The Border Patrol and Immigration and Customs Enforcement have informally relied on such places for years. But the Biden administration, facing significant pressure to show it was prepared for the end of the public health order, recently made them a central piece of its response plan. The administration also included modest funding for the organizations — $150 million in Federal Emergency Management Agency grants — in its annual budget request, a first.
Still, it is a far cry from the formal relationship the government has with nine resettlement agencies it contracts with to provide an array of services to refugees, such as those who came from Afghanistan over the past year and who are coming now from Ukraine.
For years, the people crossing the southwestern border without documentation were largely single Mexican men. That started to change in 2011, and changed all the more in 2014, when people from other Central American countries, including entire families, started fleeing rampant violence.
At the time, the Sacred Heart Catholic Church in McAllen, Texas, took in hundreds of migrant families that crossed near the southernmost tip of the state. There, the migrants would receive medical attention, shelter and supplies to help get them through the hours of travel that lay ahead en route to their destinations.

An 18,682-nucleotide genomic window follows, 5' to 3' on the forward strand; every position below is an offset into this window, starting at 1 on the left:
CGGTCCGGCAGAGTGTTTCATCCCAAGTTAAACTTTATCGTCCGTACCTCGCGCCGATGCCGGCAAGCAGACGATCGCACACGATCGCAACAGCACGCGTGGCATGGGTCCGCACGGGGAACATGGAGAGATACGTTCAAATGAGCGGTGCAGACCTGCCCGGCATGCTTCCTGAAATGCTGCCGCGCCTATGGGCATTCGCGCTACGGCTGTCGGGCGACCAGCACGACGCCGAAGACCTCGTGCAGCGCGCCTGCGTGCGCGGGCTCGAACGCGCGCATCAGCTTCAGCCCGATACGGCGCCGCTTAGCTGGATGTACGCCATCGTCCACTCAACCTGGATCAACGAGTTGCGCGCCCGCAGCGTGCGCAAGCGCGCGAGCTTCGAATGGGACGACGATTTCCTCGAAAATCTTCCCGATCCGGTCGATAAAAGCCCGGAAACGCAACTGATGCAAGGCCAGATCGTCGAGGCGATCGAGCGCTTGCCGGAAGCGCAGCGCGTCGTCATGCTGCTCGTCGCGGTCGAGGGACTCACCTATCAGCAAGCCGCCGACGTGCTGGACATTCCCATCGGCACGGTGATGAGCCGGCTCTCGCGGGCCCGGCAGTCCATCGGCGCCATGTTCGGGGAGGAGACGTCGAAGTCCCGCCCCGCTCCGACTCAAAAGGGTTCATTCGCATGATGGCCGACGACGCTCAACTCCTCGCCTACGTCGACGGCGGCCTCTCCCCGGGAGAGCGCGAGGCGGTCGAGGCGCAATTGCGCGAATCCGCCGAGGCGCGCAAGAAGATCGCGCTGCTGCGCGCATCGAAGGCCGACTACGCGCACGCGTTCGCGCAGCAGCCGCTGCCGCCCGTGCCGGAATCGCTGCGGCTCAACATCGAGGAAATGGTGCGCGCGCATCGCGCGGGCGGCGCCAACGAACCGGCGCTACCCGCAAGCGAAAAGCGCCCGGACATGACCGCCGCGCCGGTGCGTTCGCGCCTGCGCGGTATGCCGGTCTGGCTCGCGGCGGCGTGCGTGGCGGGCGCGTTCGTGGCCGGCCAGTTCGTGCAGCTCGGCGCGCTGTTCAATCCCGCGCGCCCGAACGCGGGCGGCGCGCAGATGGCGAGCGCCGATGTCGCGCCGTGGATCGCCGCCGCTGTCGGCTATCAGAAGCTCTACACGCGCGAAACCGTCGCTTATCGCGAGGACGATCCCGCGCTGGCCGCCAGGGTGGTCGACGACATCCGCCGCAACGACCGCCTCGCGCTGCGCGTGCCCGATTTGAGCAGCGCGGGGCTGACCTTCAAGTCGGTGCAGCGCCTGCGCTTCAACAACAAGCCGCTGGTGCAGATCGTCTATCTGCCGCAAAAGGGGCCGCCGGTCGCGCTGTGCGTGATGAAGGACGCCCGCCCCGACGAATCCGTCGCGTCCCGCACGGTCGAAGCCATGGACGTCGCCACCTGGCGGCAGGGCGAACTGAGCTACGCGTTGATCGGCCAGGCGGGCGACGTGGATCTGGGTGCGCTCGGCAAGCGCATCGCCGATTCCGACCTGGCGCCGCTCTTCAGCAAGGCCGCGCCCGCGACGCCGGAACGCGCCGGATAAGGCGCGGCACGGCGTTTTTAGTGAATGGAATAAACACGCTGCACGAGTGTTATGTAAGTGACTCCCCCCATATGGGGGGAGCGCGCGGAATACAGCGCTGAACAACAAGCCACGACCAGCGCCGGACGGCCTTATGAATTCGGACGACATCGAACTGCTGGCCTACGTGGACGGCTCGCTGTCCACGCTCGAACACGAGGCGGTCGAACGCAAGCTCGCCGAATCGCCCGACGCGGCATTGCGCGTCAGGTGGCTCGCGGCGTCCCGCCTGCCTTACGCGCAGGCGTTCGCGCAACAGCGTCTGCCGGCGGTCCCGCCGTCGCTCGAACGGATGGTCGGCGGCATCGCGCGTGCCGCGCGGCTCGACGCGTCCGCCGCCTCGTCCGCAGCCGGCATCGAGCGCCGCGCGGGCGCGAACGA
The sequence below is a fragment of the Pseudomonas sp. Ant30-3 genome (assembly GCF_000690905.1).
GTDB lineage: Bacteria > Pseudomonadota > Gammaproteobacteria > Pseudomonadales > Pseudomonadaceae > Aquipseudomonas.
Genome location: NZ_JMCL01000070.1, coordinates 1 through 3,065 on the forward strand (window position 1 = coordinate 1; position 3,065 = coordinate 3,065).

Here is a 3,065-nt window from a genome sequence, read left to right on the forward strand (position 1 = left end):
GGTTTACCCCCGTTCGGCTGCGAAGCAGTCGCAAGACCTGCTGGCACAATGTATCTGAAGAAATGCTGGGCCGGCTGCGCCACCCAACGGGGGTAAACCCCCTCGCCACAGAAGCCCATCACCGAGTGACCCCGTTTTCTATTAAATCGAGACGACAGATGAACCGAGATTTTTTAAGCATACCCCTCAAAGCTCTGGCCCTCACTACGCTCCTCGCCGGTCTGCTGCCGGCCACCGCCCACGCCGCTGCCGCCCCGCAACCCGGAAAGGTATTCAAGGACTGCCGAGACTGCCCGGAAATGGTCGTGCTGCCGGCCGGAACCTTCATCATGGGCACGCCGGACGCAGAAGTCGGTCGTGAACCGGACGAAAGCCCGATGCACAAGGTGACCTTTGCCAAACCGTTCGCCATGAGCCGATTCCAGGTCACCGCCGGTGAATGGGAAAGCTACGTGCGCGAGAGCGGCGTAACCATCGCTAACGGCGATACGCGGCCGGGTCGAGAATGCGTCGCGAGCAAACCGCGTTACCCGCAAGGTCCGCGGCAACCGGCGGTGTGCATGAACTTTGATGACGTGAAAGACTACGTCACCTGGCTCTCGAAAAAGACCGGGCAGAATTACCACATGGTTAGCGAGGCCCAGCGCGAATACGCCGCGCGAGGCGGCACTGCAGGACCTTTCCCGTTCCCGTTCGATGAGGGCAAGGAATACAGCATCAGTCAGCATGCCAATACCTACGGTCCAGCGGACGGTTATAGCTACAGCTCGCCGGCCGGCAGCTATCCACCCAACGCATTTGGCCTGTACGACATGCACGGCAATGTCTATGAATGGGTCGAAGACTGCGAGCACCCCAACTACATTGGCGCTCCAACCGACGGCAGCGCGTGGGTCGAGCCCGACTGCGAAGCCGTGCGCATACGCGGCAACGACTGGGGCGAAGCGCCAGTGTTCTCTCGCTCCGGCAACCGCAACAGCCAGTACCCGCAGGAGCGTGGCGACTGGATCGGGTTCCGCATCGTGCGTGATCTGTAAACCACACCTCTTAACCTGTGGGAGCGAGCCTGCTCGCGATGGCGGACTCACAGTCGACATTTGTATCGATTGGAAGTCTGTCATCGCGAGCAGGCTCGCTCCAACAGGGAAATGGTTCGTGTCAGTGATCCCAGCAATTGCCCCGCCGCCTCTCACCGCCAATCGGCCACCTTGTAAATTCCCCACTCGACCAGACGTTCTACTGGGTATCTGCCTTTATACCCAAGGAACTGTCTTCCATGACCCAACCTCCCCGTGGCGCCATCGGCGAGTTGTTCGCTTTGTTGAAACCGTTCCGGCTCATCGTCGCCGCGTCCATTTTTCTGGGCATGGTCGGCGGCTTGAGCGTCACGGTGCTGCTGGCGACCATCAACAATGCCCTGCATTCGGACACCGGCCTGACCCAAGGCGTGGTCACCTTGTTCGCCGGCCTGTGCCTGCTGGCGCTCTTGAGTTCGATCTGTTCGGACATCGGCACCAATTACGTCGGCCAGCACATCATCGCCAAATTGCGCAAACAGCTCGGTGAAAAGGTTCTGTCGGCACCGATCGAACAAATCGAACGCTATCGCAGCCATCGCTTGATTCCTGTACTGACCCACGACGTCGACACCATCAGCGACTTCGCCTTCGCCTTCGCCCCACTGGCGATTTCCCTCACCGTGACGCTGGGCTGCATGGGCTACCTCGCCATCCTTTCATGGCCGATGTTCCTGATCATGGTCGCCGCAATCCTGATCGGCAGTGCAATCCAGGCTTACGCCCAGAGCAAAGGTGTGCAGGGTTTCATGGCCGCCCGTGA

Before the church stepped in, migrants were simply dropped off at the local bus station after they were released by Border Patrol officials.
But as more families crossed, the church became overwhelmed. Volunteers called on Sister Norma Pimentel, executive director of the Catholic Charities branch in the Rio Grande Valley. Since then, Pimentel has overseen a short-term shelter and aid center that can host 1,200 people in downtown McAllen, just across the street from the bus station.
Typically, the migrants coming through the centers already have contacts in the United States and plans to unite with them, often setting off within hours of being released from government custody. At many of the centers, employees and volunteers will call migrants’ relatives or friends to confirm their plans, and help them buy a bus or plane ticket, typically paid for by the migrants or their contacts.
Many migrants take buses from border towns to cities with major airports, then fly to their destinations, typically Houston, Miami, Chicago, Philadelphia, New York, Washington or Los Angeles.
Recently, however, more migrants are appearing without a plan or a contact. Shelters can quickly become overwhelmed in such circumstances.
The release of hundreds of thousands of migrants into the country over the past year is not the result of a clearly defined immigration policy but is, in many cases, a consequence of the government’s inability to expel them for various reasons. And unless the outdated immigration laws are changed, the pattern will continue, many said, adding that as it is now, the shelters and respite centers need far more support than the FEMA grants provide.
“It’s a temporary solution. It should not be how we support organizations doing this,” said Marisa Limón Garza, senior director for advocacy and programming at the Hope Border Institute, a human rights organization in El Paso. “It’s unsustainable.”